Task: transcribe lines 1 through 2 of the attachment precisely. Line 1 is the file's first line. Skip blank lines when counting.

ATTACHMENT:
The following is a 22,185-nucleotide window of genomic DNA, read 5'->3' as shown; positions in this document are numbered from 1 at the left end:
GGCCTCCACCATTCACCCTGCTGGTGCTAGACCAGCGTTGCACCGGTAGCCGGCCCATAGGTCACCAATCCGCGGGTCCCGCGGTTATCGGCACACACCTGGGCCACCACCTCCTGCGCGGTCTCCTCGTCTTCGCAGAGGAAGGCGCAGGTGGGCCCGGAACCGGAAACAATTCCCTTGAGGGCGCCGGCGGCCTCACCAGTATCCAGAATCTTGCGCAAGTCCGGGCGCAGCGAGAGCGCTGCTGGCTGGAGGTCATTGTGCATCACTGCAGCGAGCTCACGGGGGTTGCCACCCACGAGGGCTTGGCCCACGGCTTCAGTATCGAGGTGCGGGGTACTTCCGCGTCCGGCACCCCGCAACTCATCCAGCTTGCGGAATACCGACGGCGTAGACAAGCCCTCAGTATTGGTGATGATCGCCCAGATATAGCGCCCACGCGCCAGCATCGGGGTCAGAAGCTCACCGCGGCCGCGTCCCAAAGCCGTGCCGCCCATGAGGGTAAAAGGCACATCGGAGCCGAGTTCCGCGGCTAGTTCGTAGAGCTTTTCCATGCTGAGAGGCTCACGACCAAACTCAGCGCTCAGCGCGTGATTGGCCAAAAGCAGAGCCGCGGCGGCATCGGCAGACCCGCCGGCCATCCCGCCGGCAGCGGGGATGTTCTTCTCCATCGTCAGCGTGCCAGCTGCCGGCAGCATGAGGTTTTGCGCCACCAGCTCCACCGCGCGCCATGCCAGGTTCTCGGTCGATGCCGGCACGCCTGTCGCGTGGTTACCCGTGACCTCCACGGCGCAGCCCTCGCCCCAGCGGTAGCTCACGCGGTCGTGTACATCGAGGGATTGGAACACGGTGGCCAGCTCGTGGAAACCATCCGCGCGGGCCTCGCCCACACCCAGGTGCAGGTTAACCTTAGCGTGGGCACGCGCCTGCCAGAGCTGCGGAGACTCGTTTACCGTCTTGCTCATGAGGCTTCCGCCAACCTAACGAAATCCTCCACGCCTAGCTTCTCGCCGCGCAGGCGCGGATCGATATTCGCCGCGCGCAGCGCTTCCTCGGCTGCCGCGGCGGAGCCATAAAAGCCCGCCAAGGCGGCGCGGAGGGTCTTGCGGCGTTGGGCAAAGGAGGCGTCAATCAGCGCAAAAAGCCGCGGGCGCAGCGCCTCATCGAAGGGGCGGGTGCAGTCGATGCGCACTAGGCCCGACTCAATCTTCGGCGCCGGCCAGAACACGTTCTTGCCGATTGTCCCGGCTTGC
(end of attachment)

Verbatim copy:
The following is a 22,185-nucleotide window of genomic DNA, read 5'->3' as shown; positions in this document are numbered from 1 at the left end:
GGCCTCCACCATTCACCCTGCTGGTGCTAGACCAGCGTTGCACCGGTAGCCGGCCCATAGGTCACCAATCCGCGGGTCCCGCGGTTATCGGCACACACCTGGGCCACCACCTCCTGCGCGGTCTCCTCGTCTTCGCAGAGGAAGGCGCAGGTGGGCCCGGAACCGGAAACAATTCCCTTGAGGGCGCCGGCGGCCTCACCAGTATCCAGAATCTTGCGCAAGTCCGGGCGCAGCGAGAGCGCTGCTGGCTGGAGGTCATTGTGCATCACTGCAGCGAGCTCACGGGGGTTGCCACCCACGAGGGCTTGGCCCACGGCTTCAGTATCGAGGTGCGGGGTACTTCCGCGTCCGGCACCCCGCAACTCATCCAGCTTGCGGAATACCGACGGCGTAGACAAGCCCTCAGTATTGGTGATGATCGCCCAGATATAGCGCCCACGCGCCAGCATCGGGGTCAGAAGCTCACCGCGGCCGCGTCCCAAAGCCGTGCCGCCCATGAGGGTAAAAGGCACATCGGAGCCGAGTTCCGCGGCTAGTTCGTAGAGCTTTTCCATGCTGAGAGGCTCACGACCAAACTCAGCGCTCAGCGCGTGATTGGCCAAAAGCAGAGCCGCGGCGGCATCGGCAGACCCGCCGGCCATCCCGCCGGCAGCGGGGATGTTCTTCTCCATCGTCAGCGTGCCAGCTGCCGGCAGCATGAGGTTTTGCGCCACCAGCTCCACCGCGCGCCATGCCAGGTTCTCGGTCGATGCCGGCACGCCTGTCGCGTGGTTACCCGTGACCTCCACGGCGCAGCCCTCGCCCCAGCGGTAGCTCACGCGGTCGTGTACATCGAGGGATTGGAACACGGTGGCCAGCTCGTGGAAACCATCCGCGCGGGCCTCGCCCACACCCAGGTGCAGGTTAACCTTAGCGTGGGCACGCGCCTGCCAGAGCTGCGGAGACTCGTTTACCGTCTTGCTCATGAGGCTTCCGCCAACCTAACGAAATCCTCCACGCCTAGCTTCTCGCCGCGCAGGCGCGGATCGATATTCGCCGCGCGCAGCGCTTCCTCGGCTGCCGCGGCGGAGCCATAAAAGCCCGCCAAGGCGGCGCGGAGGGTCTTGCGGCGTTGGGCAAAGGAGGCGTCAATCAGCGCAAAAAGCCGCGGGCGCAGCGCCTCATCGAAGGGGCGGGTGCAGTCGATGCGCACTAGGCCCGACTCAATCTTCGGCGCCGGCCAGAACACGTTCTTGCCGATTGTCCCGGCTTGC